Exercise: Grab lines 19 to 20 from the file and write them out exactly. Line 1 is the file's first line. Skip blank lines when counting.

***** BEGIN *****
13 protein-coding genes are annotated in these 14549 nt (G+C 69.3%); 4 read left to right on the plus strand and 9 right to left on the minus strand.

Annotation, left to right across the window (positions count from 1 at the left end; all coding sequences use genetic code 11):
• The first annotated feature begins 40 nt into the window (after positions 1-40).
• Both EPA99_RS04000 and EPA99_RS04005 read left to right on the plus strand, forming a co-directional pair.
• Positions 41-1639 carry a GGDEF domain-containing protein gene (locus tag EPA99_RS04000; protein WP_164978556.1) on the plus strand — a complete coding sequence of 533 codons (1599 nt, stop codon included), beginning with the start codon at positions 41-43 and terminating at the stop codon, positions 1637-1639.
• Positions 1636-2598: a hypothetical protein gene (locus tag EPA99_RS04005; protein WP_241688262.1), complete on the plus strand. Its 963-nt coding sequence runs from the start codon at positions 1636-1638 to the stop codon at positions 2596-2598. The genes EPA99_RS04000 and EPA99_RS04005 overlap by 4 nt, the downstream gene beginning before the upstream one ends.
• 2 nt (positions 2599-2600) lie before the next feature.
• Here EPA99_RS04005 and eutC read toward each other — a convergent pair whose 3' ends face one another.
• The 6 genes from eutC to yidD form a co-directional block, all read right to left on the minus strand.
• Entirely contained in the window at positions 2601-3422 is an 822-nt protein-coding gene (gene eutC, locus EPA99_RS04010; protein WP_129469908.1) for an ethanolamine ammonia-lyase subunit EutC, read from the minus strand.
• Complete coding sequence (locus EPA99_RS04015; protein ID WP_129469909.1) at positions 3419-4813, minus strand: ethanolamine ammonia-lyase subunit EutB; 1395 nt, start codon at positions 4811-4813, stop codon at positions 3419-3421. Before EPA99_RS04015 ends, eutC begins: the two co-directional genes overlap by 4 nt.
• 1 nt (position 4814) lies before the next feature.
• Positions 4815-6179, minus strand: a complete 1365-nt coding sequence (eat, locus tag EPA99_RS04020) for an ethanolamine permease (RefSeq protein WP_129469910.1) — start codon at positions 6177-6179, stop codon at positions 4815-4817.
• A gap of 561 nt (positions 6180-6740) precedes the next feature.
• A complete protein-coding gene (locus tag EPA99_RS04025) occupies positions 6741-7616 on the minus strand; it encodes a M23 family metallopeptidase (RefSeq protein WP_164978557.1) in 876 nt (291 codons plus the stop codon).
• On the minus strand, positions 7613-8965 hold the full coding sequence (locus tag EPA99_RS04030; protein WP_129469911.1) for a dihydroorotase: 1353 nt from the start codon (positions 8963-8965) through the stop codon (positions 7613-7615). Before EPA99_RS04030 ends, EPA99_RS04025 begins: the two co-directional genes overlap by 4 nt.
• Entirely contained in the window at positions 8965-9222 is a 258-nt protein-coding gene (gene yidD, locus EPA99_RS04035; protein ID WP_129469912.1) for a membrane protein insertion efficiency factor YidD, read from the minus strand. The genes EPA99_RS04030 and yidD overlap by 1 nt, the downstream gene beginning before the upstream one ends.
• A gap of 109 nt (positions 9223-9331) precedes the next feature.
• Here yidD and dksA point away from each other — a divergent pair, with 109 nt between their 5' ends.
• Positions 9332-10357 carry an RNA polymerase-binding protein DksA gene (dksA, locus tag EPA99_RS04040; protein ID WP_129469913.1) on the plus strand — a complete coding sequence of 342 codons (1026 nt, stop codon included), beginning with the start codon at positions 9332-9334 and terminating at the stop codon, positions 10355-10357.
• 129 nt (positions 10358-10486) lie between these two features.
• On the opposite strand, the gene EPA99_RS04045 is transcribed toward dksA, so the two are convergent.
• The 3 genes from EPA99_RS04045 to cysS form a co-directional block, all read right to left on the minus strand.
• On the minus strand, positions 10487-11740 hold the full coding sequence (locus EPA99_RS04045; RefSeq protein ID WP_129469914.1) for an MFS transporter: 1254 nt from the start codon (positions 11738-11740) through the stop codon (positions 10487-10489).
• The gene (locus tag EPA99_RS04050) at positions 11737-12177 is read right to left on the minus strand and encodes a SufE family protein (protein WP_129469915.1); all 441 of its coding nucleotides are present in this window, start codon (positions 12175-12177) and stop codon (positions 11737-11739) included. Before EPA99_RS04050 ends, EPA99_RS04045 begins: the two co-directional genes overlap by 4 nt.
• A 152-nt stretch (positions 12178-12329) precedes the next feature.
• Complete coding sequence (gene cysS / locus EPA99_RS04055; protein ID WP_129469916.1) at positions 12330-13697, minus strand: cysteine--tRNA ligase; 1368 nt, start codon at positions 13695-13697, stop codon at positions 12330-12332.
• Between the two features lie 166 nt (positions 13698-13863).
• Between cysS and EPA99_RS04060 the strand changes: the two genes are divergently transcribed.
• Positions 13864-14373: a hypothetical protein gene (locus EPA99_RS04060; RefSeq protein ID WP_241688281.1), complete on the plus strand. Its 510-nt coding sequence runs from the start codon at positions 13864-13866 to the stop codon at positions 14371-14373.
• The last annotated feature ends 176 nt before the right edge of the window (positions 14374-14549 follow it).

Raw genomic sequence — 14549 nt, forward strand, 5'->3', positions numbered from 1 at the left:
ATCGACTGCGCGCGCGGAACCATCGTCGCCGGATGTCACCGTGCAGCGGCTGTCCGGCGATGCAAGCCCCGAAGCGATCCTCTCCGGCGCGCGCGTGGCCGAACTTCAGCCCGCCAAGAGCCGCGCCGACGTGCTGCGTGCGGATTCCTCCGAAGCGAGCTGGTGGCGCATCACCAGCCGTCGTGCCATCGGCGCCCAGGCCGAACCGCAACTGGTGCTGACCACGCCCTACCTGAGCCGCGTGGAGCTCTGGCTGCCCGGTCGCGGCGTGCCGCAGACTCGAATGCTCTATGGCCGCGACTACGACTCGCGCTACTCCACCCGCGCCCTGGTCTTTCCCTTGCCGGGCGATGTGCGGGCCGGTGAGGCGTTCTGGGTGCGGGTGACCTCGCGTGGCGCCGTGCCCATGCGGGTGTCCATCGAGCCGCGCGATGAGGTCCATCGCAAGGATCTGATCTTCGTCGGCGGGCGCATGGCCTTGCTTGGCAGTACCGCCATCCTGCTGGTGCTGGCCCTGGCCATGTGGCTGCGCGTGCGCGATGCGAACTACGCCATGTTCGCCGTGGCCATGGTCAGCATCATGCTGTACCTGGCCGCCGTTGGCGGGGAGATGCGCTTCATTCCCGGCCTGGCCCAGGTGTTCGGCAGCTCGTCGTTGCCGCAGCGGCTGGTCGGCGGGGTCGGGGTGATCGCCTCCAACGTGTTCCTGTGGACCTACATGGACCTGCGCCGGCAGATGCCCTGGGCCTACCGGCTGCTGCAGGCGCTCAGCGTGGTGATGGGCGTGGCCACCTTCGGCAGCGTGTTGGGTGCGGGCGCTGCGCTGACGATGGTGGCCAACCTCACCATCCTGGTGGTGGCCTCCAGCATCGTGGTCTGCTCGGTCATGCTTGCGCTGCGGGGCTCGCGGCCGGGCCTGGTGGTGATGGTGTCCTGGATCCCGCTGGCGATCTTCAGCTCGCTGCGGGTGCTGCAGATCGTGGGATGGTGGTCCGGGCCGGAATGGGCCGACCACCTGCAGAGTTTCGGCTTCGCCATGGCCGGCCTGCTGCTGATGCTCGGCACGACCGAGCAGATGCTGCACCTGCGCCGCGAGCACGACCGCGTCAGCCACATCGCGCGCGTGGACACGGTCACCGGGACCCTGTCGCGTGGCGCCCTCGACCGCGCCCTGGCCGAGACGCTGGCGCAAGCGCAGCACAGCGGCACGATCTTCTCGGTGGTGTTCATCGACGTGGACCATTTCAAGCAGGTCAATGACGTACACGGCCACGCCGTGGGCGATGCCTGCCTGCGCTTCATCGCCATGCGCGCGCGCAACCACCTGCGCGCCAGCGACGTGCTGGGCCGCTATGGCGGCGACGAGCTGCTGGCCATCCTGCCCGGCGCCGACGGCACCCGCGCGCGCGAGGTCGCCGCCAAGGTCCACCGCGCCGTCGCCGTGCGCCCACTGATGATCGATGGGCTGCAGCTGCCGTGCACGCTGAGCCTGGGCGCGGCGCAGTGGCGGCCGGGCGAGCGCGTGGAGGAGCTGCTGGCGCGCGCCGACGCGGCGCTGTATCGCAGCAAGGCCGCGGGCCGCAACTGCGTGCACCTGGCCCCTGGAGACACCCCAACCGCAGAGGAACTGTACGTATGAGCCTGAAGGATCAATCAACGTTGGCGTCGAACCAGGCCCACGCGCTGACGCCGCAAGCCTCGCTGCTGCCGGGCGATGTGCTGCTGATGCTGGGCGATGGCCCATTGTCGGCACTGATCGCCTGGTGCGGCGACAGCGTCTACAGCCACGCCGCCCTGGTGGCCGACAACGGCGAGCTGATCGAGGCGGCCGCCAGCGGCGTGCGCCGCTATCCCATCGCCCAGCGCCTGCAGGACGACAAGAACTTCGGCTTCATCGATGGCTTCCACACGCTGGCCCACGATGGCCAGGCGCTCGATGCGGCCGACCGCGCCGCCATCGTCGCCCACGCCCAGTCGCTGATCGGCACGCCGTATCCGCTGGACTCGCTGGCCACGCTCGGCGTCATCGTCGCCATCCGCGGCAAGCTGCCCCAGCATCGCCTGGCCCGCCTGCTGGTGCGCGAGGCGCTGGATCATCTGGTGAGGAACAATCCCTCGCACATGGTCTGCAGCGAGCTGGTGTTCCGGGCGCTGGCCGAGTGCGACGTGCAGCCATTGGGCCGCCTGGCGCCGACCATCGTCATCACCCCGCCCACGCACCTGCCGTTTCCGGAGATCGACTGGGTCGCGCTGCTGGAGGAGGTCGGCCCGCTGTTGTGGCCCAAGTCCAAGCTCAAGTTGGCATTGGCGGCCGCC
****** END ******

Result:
• Here yidD and dksA point away from each other — a divergent pair, with 109 nt between their 5' ends.
• Positions 9332-10357 carry an RNA polymerase-binding protein DksA gene (dksA, locus tag EPA99_RS04040; protein ID WP_129469913.1) on the plus strand — a complete coding sequence of 342 codons (1026 nt, stop codon included), beginning with the start codon at positions 9332-9334 and terminating at the stop codon, positions 10355-10357.